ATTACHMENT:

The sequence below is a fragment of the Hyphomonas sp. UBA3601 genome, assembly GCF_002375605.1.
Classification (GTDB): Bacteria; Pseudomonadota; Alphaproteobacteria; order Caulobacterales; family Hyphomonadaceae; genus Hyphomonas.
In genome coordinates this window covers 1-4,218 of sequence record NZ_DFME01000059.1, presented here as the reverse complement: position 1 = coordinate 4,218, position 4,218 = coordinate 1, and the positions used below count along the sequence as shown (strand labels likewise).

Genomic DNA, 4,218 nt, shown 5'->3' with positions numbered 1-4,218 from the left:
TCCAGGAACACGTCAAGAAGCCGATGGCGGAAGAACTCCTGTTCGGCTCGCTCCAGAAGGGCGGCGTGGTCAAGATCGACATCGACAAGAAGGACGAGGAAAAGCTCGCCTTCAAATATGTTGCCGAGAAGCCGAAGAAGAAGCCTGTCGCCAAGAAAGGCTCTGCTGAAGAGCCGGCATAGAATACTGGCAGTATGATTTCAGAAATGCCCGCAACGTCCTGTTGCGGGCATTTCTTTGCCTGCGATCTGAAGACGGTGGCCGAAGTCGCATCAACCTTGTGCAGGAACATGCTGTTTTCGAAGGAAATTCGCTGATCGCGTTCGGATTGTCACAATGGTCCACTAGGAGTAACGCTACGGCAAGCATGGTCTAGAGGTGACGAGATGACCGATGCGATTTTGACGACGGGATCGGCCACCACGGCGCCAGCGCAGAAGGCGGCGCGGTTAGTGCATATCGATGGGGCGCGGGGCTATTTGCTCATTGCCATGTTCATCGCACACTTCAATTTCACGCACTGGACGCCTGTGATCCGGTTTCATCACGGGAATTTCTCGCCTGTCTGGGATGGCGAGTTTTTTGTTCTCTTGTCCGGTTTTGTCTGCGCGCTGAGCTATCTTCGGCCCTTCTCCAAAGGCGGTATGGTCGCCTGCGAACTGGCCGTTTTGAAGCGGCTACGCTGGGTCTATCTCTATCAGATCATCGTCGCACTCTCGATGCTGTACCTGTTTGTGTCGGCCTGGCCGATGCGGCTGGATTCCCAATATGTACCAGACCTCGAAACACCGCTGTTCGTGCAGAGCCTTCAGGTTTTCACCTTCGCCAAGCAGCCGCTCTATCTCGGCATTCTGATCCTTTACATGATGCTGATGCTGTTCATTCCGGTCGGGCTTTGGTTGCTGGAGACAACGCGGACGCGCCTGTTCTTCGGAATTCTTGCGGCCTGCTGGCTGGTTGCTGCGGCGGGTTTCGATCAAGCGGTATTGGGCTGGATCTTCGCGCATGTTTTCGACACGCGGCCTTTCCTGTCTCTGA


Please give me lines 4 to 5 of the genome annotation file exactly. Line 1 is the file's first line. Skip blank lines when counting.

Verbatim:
Genomic DNA, 4,218 nt, shown 5'->3' with positions numbered 1-4,218 from the left:
TCCAGGAACACGTCAAGAAGCCGATGGCGGAAGAACTCCTGTTCGGCTCGCTCCAGAAGGGCGGCGTGGTCAAGATCGACATCGACAAGAAGGACGAGGAAAAGCTCGCCTTCAAATATGTTGCCGAGAAGCCGAAGAAGAAGCCTGTCGCCAAGAAAGGCTCTGCTGAAGAGCCGGCATAGAATACTGGCAGTATGATTTCAGAAATGCCCGCAACGTCCTGTTGCGGGCATTTCTTTGCCTGCGATCTGAAGACGGTGGCCGAAGTCGCATCAACCTTGTGCAGGAACATGCTGTTTTCGAAGGAAATTCGCTGATCGCGTTCGGATTGTCACAATGGTCCACTAGGAGTAACGCTACGGCAAGCATGGTCTAGAGGTGACGAGATGACCGATGCGATTTTGACGACGGGATCGGCCACCACGGCGCCAGCGCAGAAGGCGGCGCGGTTAGTGCATATCGATGGGGCGCGGGGCTATTTGCTCATTGCCATGTTCATCGCACACTTCAATTTCACGCACTGGACGCCTGTGATCCGGTTTCATCACGGGAATTTCTCGCCTGTCTGGGATGGCGAGTTTTTTGTTCTCTTGTCCGGTTTTGTCTGCGCGCTGAGCTATCTTCGGCCCTTCTCCAAAGGCGGTATGGTCGCCTGCGAACTGGCCGTTTTGAAGCGGCTACGCTGGGTCTATCTCTATCAGATCATCGTCGCACTCTCGATGCTGTACCTGTTTGTGTCGGCCTGGCCGATGCGGCTGGATTCCCAATATGTACCAGACCTCGAAACACCGCTGTTCGTGCAGAGCCTTCAGGTTTTCACCTTCGCCAAGCAGCCGCTCTATCTCGGCATTCTGATCCTTTACATGATGCTGATGCTGTTCATTCCGGTCGGGCTTTGGTTGCTGGAGACAACGCGGACGCGCCTGTTCTTCGGAATTCTTGCGGCCTGCTGGCTGGTTGCTGCGGCGGGTTTCGATCAAGCGGTATTGGGCTGGATCTTCGCGCATGTTTTCGACACGCGGCCTTTCCTGTCTCTGA